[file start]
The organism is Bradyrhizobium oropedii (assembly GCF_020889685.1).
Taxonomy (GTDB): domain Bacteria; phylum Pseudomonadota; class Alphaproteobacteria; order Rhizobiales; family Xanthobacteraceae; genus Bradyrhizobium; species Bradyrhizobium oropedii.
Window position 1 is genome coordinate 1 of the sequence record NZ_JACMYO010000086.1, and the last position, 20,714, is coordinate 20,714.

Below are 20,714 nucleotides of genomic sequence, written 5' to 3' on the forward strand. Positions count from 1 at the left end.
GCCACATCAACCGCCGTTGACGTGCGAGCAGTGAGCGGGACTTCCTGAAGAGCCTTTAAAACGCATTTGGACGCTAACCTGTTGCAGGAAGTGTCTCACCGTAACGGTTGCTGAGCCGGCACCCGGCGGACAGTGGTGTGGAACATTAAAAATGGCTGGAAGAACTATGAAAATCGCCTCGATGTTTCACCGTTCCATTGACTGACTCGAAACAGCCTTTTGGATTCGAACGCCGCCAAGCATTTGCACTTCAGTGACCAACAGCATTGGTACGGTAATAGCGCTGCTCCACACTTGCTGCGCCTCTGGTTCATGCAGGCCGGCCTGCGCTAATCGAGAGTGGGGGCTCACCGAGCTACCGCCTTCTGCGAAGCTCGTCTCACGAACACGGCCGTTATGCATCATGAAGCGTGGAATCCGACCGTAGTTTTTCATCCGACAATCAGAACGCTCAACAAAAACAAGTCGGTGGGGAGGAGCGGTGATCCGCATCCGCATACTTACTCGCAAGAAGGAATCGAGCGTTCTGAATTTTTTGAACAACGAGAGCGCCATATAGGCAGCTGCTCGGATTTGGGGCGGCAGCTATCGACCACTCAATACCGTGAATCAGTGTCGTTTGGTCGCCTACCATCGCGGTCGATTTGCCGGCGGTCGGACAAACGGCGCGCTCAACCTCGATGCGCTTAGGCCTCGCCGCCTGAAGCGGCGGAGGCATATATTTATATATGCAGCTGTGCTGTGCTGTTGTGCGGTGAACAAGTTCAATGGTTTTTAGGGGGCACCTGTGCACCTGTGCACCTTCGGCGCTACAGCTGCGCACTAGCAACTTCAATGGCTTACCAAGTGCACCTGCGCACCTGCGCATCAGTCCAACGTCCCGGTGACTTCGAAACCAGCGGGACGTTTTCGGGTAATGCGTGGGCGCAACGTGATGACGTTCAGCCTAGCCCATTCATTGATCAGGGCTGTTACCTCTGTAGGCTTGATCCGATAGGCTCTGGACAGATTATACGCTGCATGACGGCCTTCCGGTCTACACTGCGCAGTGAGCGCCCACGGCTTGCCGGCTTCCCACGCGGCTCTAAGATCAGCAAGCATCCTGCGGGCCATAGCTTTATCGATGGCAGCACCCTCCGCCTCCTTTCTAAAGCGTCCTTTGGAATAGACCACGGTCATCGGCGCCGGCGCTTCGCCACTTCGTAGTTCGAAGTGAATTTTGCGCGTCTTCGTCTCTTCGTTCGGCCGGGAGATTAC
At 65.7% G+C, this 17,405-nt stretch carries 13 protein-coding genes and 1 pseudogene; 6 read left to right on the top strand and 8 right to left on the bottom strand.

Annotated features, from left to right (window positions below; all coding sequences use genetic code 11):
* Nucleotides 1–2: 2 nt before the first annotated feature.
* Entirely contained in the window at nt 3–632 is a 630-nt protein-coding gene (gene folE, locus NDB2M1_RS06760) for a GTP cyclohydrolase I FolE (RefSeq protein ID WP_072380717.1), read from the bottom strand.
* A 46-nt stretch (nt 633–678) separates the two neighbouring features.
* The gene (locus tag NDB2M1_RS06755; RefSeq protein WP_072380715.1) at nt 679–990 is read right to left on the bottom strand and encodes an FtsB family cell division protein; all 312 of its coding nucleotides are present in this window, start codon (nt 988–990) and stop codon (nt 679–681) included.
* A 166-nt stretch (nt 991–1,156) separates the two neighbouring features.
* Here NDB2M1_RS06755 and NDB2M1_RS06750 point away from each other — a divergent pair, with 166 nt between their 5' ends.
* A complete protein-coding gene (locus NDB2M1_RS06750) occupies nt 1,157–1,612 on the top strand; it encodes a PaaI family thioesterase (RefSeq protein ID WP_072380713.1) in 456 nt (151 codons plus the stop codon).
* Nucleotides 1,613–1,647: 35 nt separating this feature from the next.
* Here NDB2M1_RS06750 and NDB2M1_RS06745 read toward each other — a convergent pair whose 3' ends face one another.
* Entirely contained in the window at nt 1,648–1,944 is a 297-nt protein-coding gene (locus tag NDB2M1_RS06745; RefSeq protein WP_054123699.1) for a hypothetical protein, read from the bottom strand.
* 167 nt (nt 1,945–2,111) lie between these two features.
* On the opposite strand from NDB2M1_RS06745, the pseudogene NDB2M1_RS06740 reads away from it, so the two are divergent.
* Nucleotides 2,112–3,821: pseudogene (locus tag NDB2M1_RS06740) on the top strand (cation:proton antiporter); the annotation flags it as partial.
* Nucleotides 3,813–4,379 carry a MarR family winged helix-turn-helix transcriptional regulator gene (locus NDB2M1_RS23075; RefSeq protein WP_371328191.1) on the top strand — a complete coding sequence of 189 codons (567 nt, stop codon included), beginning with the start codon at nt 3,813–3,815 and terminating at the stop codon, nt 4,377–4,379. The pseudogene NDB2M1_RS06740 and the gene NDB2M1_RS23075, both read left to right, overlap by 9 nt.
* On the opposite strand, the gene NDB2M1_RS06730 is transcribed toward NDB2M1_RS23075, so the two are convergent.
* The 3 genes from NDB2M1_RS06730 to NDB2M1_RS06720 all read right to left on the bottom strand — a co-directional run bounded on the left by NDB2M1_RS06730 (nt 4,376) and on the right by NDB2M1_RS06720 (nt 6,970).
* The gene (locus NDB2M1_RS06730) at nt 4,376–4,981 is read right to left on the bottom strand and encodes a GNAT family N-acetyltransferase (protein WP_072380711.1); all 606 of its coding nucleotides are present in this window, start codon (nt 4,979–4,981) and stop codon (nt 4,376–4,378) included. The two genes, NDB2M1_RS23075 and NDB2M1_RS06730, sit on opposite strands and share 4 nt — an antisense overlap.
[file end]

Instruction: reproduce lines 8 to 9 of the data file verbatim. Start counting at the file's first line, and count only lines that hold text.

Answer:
* Nucleotides 1–2: 2 nt before the first annotated feature.
* Entirely contained in the window at nt 3–632 is a 630-nt protein-coding gene (gene folE, locus NDB2M1_RS06760) for a GTP cyclohydrolase I FolE (RefSeq protein ID WP_072380717.1), read from the bottom strand.